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Do you know about the Silver Ring Thing? Don’t feel bad, neither did I until a few minutes ago. I think that means we’re old.

Basically you wear a $20 silver ring to demonstrate that you’ve sat through a 2-hour pro-abstinence stage performance incorporating “high energy music, special effects, fast-paced video, personal testimonies, and comedy all delivered in a concert-style approach with which teenagers can respond and relate.” (It would be a real shame if you went and ordered one of those rings despite never having participated in a SRT program. A real shame.)

While it may seem like a strange accomplishment to commemmorate with jewelry, it is apparently popular enough that a bunch of secular kids felt left out and have created their own Secular Pinky Swear:

I, First Name, Last Name strive to live my life according to progressive, secular values, not dogma or superstition.

Wait a minute. “Progressive values”? Where did that come from? What does that have to do with secularism?

Digging deeper, it looks like it’s part of Principle #6:

Without losing sight of the importance of diverse viewpoints, I will encourage others to appreciate the value of reason, compassion, equality, and other enlightened principles that make the world a better and safer place for humanity, now and in the future.

“The importance of diverse viewpoints”? If there is one thing we don’t believe in here at YRIF, it’s “the importance of diverse viewpoints.” Actually, can I have that back? If there’s one thing we don’t believe in, it’s god, but if there’s a second thing then it’s “the importance of diverse viewpoints.”

The following are all “diverse viewpoints”:

Do you notice what else they have in common? They’re all colossally stupid. The only “importance” secularists ought to recognize in them is the importance of pointing out that they’re not true.

Kids, if you’re going to go to the trouble of proclaiming secular values, don’t half-ass it. If you want to be “courageous in the face of cultural pressure,” then be courageous! Supporting “diverse viewpoints” in the abstract means you’re supporting just about anything!

Might I suggest that you substitute my principle #6a:

In appreciation of the importance of non-stupid viewpoints, I will encourage others to appreciate the value of reason, compassion, equality, and other enlightened principles that make the world a better and safer place for humanity, now and in the future.

Doesn’t that sound better?

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5 Responses to “Silver Ring Things and Secular Pinky Swears”

  1. I tend to agree. We’re either confident enough in our root values (above-mentioned reason, compassion, etc) to be able to identify some claims as exceedingly unlikely or harmful, or we give up entirely on knowing what to convince people of, and on moving consensus in productive (“positive-truth”) directions.

    But what’s probably at work here is the desire to strike a social balance. Unbending adherence to principles (even demonstrably better ones) disinclines people who feel they have differing opinions from making common cause with you against the problem you hope to face. By being more accomodating, you can gain greater prestige from wider swathes of fellow tribe-members. Sure, you wouldn’t want to simply get along with everyone; the offensively-wrong must be told they are wrong, and that they will not have their way. But absolute values in either direction seem simplistic, the hallmarks of superstitious and childish thinking. The goal might best be served by compromise.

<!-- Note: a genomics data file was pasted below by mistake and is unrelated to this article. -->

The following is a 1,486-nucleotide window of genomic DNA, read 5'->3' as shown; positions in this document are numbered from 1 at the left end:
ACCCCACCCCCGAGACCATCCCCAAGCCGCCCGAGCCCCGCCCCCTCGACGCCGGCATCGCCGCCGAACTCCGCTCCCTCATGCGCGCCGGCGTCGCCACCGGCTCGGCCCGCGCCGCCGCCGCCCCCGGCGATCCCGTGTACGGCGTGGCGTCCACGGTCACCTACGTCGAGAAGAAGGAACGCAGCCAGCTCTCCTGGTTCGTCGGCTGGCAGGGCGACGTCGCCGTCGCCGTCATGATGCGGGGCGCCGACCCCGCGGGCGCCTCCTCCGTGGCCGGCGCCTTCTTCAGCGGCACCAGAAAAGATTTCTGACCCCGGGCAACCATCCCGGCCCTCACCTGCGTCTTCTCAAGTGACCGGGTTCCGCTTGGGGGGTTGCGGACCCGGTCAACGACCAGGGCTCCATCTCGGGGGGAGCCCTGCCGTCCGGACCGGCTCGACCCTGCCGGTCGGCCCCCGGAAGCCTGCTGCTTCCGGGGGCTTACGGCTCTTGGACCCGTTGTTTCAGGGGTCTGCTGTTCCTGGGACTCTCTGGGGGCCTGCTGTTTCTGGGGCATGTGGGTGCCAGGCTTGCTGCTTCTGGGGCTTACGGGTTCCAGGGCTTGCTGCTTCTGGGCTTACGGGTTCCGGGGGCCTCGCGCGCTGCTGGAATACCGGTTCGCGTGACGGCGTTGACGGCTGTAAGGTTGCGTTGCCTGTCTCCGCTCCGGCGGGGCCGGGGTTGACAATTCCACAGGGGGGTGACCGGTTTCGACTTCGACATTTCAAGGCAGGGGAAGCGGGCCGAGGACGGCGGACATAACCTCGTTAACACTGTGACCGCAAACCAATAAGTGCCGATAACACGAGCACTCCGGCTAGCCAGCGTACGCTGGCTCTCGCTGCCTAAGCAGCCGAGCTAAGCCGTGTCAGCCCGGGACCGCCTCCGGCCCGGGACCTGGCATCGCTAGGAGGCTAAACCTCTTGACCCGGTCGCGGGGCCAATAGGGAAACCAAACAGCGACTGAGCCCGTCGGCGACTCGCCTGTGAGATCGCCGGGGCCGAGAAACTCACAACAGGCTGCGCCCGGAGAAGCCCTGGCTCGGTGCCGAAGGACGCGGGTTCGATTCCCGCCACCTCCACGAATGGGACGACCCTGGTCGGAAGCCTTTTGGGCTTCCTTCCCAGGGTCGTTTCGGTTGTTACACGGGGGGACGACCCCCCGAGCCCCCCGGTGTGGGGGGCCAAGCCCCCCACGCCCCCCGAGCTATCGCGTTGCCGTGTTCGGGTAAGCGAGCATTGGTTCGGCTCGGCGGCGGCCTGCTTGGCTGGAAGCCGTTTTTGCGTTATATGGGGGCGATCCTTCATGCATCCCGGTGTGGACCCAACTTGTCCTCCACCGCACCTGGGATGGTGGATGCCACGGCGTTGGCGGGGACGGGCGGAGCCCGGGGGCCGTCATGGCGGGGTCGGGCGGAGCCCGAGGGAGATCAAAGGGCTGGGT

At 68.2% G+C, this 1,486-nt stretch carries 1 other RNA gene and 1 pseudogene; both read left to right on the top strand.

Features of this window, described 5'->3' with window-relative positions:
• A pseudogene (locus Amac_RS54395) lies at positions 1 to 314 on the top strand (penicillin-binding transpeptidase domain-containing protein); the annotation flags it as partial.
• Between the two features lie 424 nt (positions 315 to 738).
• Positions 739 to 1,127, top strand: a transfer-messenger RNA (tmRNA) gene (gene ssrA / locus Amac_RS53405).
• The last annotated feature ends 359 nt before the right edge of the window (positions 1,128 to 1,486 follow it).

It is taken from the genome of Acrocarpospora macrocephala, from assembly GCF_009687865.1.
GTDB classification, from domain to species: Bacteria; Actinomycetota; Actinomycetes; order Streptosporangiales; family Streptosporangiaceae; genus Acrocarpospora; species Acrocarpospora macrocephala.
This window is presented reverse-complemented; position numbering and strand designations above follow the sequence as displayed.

So, it commonly happens that they sacrifice some degree of logic-strength to gain a (perceived) greater degree of group-strength.

  2. Tom says:

    Bzzt! Bad argument. That some diverse viewpoints are dumb does not make valuing diverse viewpoints dumb.

    The value of encouraging diversity is that it’s an antidote to the empirical fact of group-think, and intellectual monocultures are open to a wide range of abuse.

    So something like this might be better: “Without losing sight of the dangers of intellectual monoculture, I will encourage others to appreciate the value of reason, compassion, equality, and other enlightened principles that make the world a better and safer place for humanity, now and in the future. I will actively fight against anyone who uses ‘think for yourself’ to mean ‘everyone should think the same way’, and will encourage logically coherent and empirically justified criticism of my own conclusions and those of others.”

    And if you’ve never met anyone who uses “think for yourself” to mean “everyone should think the same way” you’ve never met an objectivist.

  3. Joel says:

    The value of encouraging diversity is that it’s an antidote to the empirical fact of group-think, and intellectual monocultures are open to a wide range of abuse.

    I (strongly) agree with you on the dangers of intellectual monoculture.

    But what is the point of caveating calls for “reason, compassion, equality, and other enlightened principles” with an appreciation of diversity? Are we in danger of a “monoculture” of reason? Should I be worried about abuses of “compassion”? Those are problems I’d like to have!

    Is it really so important to encourage people who don’t believe in reason? People who don’t believe in compassion? People who don’t believe in equality? At this point in time, you can count me out.

    Once the atheist monoculture takes over and starts stagnating, then maybe I’ll gain a greater appreciation for unreason and cruelty and indifference and “unenlightened principles.” But not yet.

    And if you’ve never met anyone who uses “think for yourself” to mean “everyone should think the same way” you’ve never met an objectivist.

    I have a chapter on them in my book!

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